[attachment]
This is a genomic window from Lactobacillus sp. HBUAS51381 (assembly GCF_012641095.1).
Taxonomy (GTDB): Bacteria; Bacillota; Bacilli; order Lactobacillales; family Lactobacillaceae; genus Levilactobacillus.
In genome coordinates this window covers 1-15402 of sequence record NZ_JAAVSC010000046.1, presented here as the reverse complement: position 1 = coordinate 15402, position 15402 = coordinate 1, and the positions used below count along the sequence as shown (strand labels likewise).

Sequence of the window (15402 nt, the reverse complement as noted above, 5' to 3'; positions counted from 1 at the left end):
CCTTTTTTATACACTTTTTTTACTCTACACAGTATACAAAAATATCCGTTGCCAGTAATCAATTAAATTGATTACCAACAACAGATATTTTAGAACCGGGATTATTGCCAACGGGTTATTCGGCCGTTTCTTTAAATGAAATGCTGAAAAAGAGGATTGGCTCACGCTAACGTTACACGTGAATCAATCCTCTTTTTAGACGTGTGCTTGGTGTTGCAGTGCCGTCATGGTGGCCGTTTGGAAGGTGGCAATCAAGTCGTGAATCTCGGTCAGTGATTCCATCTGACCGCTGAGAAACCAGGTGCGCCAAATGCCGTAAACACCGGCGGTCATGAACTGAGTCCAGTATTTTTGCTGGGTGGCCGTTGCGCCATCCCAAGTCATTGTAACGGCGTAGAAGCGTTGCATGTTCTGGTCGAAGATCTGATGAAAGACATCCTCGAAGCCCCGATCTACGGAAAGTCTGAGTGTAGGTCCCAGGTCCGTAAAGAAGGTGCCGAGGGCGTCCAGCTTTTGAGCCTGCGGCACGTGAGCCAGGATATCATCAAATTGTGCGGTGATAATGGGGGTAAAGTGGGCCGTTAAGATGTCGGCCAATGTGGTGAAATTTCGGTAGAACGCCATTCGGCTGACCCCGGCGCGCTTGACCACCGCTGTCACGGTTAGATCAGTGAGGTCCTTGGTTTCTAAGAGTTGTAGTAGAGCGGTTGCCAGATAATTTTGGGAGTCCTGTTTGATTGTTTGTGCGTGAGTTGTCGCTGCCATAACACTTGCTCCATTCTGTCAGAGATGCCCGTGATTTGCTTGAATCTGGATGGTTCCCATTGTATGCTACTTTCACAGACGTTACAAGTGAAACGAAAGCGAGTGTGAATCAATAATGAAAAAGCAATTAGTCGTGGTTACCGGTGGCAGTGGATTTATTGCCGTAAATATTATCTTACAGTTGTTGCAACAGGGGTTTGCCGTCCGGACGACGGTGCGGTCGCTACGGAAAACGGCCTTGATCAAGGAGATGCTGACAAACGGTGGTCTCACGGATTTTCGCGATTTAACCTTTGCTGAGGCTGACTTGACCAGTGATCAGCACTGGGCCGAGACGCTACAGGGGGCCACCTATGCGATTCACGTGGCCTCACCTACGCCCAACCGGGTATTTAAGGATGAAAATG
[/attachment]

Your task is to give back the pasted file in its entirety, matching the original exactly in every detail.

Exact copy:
This is a genomic window from Lactobacillus sp. HBUAS51381 (assembly GCF_012641095.1).
Taxonomy (GTDB): Bacteria; Bacillota; Bacilli; order Lactobacillales; family Lactobacillaceae; genus Levilactobacillus.
In genome coordinates this window covers 1-15402 of sequence record NZ_JAAVSC010000046.1, presented here as the reverse complement: position 1 = coordinate 15402, position 15402 = coordinate 1, and the positions used below count along the sequence as shown (strand labels likewise).

Sequence of the window (15402 nt, the reverse complement as noted above, 5' to 3'; positions counted from 1 at the left end):
CCTTTTTTATACACTTTTTTTACTCTACACAGTATACAAAAATATCCGTTGCCAGTAATCAATTAAATTGATTACCAACAACAGATATTTTAGAACCGGGATTATTGCCAACGGGTTATTCGGCCGTTTCTTTAAATGAAATGCTGAAAAAGAGGATTGGCTCACGCTAACGTTACACGTGAATCAATCCTCTTTTTAGACGTGTGCTTGGTGTTGCAGTGCCGTCATGGTGGCCGTTTGGAAGGTGGCAATCAAGTCGTGAATCTCGGTCAGTGATTCCATCTGACCGCTGAGAAACCAGGTGCGCCAAATGCCGTAAACACCGGCGGTCATGAACTGAGTCCAGTATTTTTGCTGGGTGGCCGTTGCGCCATCCCAAGTCATTGTAACGGCGTAGAAGCGTTGCATGTTCTGGTCGAAGATCTGATGAAAGACATCCTCGAAGCCCCGATCTACGGAAAGTCTGAGTGTAGGTCCCAGGTCCGTAAAGAAGGTGCCGAGGGCGTCCAGCTTTTGAGCCTGCGGCACGTGAGCCAGGATATCATCAAATTGTGCGGTGATAATGGGGGTAAAGTGGGCCGTTAAGATGTCGGCCAATGTGGTGAAATTTCGGTAGAACGCCATTCGGCTGACCCCGGCGCGCTTGACCACCGCTGTCACGGTTAGATCAGTGAGGTCCTTGGTTTCTAAGAGTTGTAGTAGAGCGGTTGCCAGATAATTTTGGGAGTCCTGTTTGATTGTTTGTGCGTGAGTTGTCGCTGCCATAACACTTGCTCCATTCTGTCAGAGATGCCCGTGATTTGCTTGAATCTGGATGGTTCCCATTGTATGCTACTTTCACAGACGTTACAAGTGAAACGAAAGCGAGTGTGAATCAATAATGAAAAAGCAATTAGTCGTGGTTACCGGTGGCAGTGGATTTATTGCCGTAAATATTATCTTACAGTTGTTGCAACAGGGGTTTGCCGTCCGGACGACGGTGCGGTCGCTACGGAAAACGGCCTTGATCAAGGAGATGCTGACAAACGGTGGTCTCACGGATTTTCGCGATTTAACCTTTGCTGAGGCTGACTTGACCAGTGATCAGCACTGGGCCGAGACGCTACAGGGGGCCACCTATGCGATTCACGTGGCCTCACCTACGCCCAACCGGGTATTTAAGGATGAAAATG